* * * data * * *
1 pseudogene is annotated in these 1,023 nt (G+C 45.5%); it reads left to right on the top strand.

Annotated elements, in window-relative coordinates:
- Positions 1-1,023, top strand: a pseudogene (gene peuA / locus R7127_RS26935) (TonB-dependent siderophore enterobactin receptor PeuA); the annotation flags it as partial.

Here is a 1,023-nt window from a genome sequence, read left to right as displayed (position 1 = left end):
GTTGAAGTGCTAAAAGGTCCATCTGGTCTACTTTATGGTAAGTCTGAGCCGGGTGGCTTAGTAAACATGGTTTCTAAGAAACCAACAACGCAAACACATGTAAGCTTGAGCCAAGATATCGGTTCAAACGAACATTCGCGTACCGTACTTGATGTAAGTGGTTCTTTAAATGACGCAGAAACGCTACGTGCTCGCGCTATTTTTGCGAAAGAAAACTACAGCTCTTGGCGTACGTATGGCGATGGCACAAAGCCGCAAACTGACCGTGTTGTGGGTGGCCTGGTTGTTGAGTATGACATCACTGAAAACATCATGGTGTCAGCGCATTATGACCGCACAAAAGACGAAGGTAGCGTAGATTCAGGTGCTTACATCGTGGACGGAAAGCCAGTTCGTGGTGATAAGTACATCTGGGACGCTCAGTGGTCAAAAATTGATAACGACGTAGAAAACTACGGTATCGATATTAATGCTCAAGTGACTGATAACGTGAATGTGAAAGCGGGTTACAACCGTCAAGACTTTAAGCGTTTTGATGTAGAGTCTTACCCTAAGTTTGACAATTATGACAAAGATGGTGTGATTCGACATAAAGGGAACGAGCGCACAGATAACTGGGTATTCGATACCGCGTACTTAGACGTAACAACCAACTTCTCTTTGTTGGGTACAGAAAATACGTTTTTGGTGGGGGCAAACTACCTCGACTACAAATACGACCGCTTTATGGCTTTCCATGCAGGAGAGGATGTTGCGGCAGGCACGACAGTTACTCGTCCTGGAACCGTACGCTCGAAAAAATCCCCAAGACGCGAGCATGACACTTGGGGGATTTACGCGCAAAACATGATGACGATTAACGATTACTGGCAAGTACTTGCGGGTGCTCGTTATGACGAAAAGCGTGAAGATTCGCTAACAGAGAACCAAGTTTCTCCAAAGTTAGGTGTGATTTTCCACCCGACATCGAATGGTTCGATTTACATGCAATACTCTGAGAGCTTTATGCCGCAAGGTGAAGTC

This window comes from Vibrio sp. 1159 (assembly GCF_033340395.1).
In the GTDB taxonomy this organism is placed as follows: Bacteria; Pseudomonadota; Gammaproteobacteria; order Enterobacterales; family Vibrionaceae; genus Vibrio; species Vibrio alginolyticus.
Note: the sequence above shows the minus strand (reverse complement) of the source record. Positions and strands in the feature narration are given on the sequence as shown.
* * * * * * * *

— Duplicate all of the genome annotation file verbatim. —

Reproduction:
1 pseudogene is annotated in these 1,023 nt (G+C 45.5%); it reads left to right on the top strand.

Annotated elements, in window-relative coordinates:
- Positions 1-1,023, top strand: a pseudogene (gene peuA / locus R7127_RS26935) (TonB-dependent siderophore enterobactin receptor PeuA); the annotation flags it as partial.

Here is a 1,023-nt window from a genome sequence, read left to right as displayed (position 1 = left end):
GTTGAAGTGCTAAAAGGTCCATCTGGTCTACTTTATGGTAAGTCTGAGCCGGGTGGCTTAGTAAACATGGTTTCTAAGAAACCAACAACGCAAACACATGTAAGCTTGAGCCAAGATATCGGTTCAAACGAACATTCGCGTACCGTACTTGATGTAAGTGGTTCTTTAAATGACGCAGAAACGCTACGTGCTCGCGCTATTTTTGCGAAAGAAAACTACAGCTCTTGGCGTACGTATGGCGATGGCACAAAGCCGCAAACTGACCGTGTTGTGGGTGGCCTGGTTGTTGAGTATGACATCACTGAAAACATCATGGTGTCAGCGCATTATGACCGCACAAAAGACGAAGGTAGCGTAGATTCAGGTGCTTACATCGTGGACGGAAAGCCAGTTCGTGGTGATAAGTACATCTGGGACGCTCAGTGGTCAAAAATTGATAACGACGTAGAAAACTACGGTATCGATATTAATGCTCAAGTGACTGATAACGTGAATGTGAAAGCGGGTTACAACCGTCAAGACTTTAAGCGTTTTGATGTAGAGTCTTACCCTAAGTTTGACAATTATGACAAAGATGGTGTGATTCGACATAAAGGGAACGAGCGCACAGATAACTGGGTATTCGATACCGCGTACTTAGACGTAACAACCAACTTCTCTTTGTTGGGTACAGAAAATACGTTTTTGGTGGGGGCAAACTACCTCGACTACAAATACGACCGCTTTATGGCTTTCCATGCAGGAGAGGATGTTGCGGCAGGCACGACAGTTACTCGTCCTGGAACCGTACGCTCGAAAAAATCCCCAAGACGCGAGCATGACACTTGGGGGATTTACGCGCAAAACATGATGACGATTAACGATTACTGGCAAGTACTTGCGGGTGCTCGTTATGACGAAAAGCGTGAAGATTCGCTAACAGAGAACCAAGTTTCTCCAAAGTTAGGTGTGATTTTCCACCCGACATCGAATGGTTCGATTTACATGCAATACTCTGAGAGCTTTATGCCGCAAGGTGAAGTC

This window comes from Vibrio sp. 1159 (assembly GCF_033340395.1).
In the GTDB taxonomy this organism is placed as follows: Bacteria; Pseudomonadota; Gammaproteobacteria; order Enterobacterales; family Vibrionaceae; genus Vibrio; species Vibrio alginolyticus.
Note: the sequence above shows the minus strand (reverse complement) of the source record. Positions and strands in the feature narration are given on the sequence as shown.